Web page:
- Boosted by demand in service-based models, companies in the tech industry added close to 26,800 workers to their ranks in August, according to a review of U.S. Bureau of Labor Statistics (BLS) data from IT trade group CompTIA.
- The uptick in hiring marks the largest monthly gain in tech industry jobs since November 2018, CompTIA found. The industry has added 120,000 positions year to date.
- Unemployment among technology occupations remains well below the national average. While unemployment among IT occupations was at 1.5% last month, national unemployment fell slightly to 5.2%, from 5.4% the previous month.
If software rules the business world, as Marc Andreessen proposed a decade ago, the need for technologists has nowhere to go but up. The impact of software across industry has benefited tech companies, delivering massive growth for software providers.
The tech industry is on the upswing, boosted by the widespread adoption of service-based models. Ease of deployment and familiarity with the paradigm lead to compounding growth in multiple verticals, including cloud and software bundles.
"The broader macro trend is the ongoing shift towards the intersection of hardware, infrastructure, software and data, which is then delivered via some form of an 'as-a-service' model," said Tim Herbert, executive vice president for research and market intelligence at CompTIA, in an email.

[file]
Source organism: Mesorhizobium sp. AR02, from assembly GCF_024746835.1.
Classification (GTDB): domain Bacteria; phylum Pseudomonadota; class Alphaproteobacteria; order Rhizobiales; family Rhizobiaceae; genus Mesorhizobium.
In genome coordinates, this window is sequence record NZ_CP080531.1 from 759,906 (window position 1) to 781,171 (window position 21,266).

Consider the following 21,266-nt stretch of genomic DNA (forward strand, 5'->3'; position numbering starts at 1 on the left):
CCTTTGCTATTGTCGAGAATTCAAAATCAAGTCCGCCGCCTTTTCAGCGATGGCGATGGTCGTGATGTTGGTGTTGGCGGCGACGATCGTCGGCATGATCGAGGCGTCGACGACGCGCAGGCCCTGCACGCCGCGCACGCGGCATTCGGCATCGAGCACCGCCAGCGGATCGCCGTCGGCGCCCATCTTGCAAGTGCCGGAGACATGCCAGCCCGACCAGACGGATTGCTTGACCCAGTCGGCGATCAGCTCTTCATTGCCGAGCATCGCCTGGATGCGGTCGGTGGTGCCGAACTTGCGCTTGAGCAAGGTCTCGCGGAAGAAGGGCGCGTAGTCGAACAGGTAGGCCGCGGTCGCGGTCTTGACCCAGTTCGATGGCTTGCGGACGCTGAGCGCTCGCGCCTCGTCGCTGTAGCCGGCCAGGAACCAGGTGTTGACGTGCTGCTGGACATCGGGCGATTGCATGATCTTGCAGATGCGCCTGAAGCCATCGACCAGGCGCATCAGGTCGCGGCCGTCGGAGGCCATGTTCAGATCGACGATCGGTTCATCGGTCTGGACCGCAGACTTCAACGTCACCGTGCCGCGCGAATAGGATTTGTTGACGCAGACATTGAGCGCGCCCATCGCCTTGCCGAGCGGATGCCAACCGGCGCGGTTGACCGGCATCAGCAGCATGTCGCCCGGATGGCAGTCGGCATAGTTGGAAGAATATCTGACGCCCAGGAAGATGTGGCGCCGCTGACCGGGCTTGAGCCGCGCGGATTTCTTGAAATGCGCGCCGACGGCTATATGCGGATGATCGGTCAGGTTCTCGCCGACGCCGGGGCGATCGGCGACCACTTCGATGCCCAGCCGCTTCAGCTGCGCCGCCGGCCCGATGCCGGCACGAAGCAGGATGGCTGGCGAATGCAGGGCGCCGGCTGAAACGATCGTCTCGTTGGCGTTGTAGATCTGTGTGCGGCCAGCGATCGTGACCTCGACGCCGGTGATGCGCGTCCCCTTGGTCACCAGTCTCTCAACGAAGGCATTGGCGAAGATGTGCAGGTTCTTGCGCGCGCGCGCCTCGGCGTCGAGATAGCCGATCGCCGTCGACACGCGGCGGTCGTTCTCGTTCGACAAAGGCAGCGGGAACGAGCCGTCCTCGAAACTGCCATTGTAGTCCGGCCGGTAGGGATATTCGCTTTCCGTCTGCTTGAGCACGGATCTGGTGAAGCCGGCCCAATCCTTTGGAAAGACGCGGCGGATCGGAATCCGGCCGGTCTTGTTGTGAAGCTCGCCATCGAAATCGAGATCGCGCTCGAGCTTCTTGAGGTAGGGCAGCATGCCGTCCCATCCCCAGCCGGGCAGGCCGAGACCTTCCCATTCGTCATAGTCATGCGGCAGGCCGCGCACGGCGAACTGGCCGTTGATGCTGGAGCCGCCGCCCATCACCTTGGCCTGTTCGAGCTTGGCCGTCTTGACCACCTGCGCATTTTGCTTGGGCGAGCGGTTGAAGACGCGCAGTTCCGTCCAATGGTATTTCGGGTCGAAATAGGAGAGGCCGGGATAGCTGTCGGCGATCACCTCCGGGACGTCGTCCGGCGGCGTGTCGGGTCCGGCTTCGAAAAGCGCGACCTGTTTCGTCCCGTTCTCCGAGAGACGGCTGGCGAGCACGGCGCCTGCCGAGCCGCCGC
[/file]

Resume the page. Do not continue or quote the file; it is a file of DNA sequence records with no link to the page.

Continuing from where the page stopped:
That said, market conditions still apply — and tech hiring across other areas of business responds to the ebb and flow of industry. Tech job numbers across all industries contracted by 334,000 positions in August, a trend that could be reflecting the industry impacts of a Delta variant surge.
"Many labor market commenters cited the Delta variant as contributing to the disappointing jobs report (at least nationally), so it is a factor, but difficult to determine the net effect in tech hiring in the short-term," Herbert said.
While unemployment in tech positions remains considerably low, employers are still struggling to retain workers. More than nine in 10 executives from the technology, media and telecom industries say attrition levels are higher than usual, according to PwC data.
It's a tight labor market for tech talent overall, and experts suggest upskilling or retraining the existing workforce could have positive effects on a company's ability to keep up with demand.